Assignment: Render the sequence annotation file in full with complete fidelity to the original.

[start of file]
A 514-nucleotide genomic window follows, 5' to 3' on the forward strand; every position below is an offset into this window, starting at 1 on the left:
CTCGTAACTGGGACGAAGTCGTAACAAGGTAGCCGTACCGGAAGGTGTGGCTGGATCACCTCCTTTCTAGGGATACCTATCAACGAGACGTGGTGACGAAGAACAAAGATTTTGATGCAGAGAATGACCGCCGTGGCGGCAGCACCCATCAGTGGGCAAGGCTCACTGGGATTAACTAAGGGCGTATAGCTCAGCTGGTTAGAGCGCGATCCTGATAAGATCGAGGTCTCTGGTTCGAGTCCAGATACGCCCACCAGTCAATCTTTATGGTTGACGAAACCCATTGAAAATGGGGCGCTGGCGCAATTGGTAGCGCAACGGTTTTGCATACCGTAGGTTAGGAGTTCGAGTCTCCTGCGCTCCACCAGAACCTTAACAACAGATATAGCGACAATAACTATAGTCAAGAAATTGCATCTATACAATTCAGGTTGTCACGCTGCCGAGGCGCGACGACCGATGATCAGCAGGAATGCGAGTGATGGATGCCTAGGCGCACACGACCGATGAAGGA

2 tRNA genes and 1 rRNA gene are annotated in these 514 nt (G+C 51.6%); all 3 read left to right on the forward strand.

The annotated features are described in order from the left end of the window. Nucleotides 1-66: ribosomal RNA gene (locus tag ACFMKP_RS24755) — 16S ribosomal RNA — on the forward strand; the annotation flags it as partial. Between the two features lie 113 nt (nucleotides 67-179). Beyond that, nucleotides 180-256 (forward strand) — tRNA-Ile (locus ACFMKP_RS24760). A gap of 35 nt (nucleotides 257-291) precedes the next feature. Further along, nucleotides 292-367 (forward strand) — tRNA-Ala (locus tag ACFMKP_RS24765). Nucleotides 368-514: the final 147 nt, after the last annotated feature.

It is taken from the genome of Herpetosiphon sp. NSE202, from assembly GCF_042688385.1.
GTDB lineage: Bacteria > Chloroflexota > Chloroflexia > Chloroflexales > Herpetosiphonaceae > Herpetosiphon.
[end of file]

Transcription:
A 514-nucleotide genomic window follows, 5' to 3' on the forward strand; every position below is an offset into this window, starting at 1 on the left:
CTCGTAACTGGGACGAAGTCGTAACAAGGTAGCCGTACCGGAAGGTGTGGCTGGATCACCTCCTTTCTAGGGATACCTATCAACGAGACGTGGTGACGAAGAACAAAGATTTTGATGCAGAGAATGACCGCCGTGGCGGCAGCACCCATCAGTGGGCAAGGCTCACTGGGATTAACTAAGGGCGTATAGCTCAGCTGGTTAGAGCGCGATCCTGATAAGATCGAGGTCTCTGGTTCGAGTCCAGATACGCCCACCAGTCAATCTTTATGGTTGACGAAACCCATTGAAAATGGGGCGCTGGCGCAATTGGTAGCGCAACGGTTTTGCATACCGTAGGTTAGGAGTTCGAGTCTCCTGCGCTCCACCAGAACCTTAACAACAGATATAGCGACAATAACTATAGTCAAGAAATTGCATCTATACAATTCAGGTTGTCACGCTGCCGAGGCGCGACGACCGATGATCAGCAGGAATGCGAGTGATGGATGCCTAGGCGCACACGACCGATGAAGGA

2 tRNA genes and 1 rRNA gene are annotated in these 514 nt (G+C 51.6%); all 3 read left to right on the forward strand.

The annotated features are described in order from the left end of the window. Nucleotides 1-66: ribosomal RNA gene (locus tag ACFMKP_RS24755) — 16S ribosomal RNA — on the forward strand; the annotation flags it as partial. Between the two features lie 113 nt (nucleotides 67-179). Beyond that, nucleotides 180-256 (forward strand) — tRNA-Ile (locus ACFMKP_RS24760). A gap of 35 nt (nucleotides 257-291) precedes the next feature. Further along, nucleotides 292-367 (forward strand) — tRNA-Ala (locus tag ACFMKP_RS24765). Nucleotides 368-514: the final 147 nt, after the last annotated feature.

It is taken from the genome of Herpetosiphon sp. NSE202, from assembly GCF_042688385.1.
GTDB lineage: Bacteria > Chloroflexota > Chloroflexia > Chloroflexales > Herpetosiphonaceae > Herpetosiphon.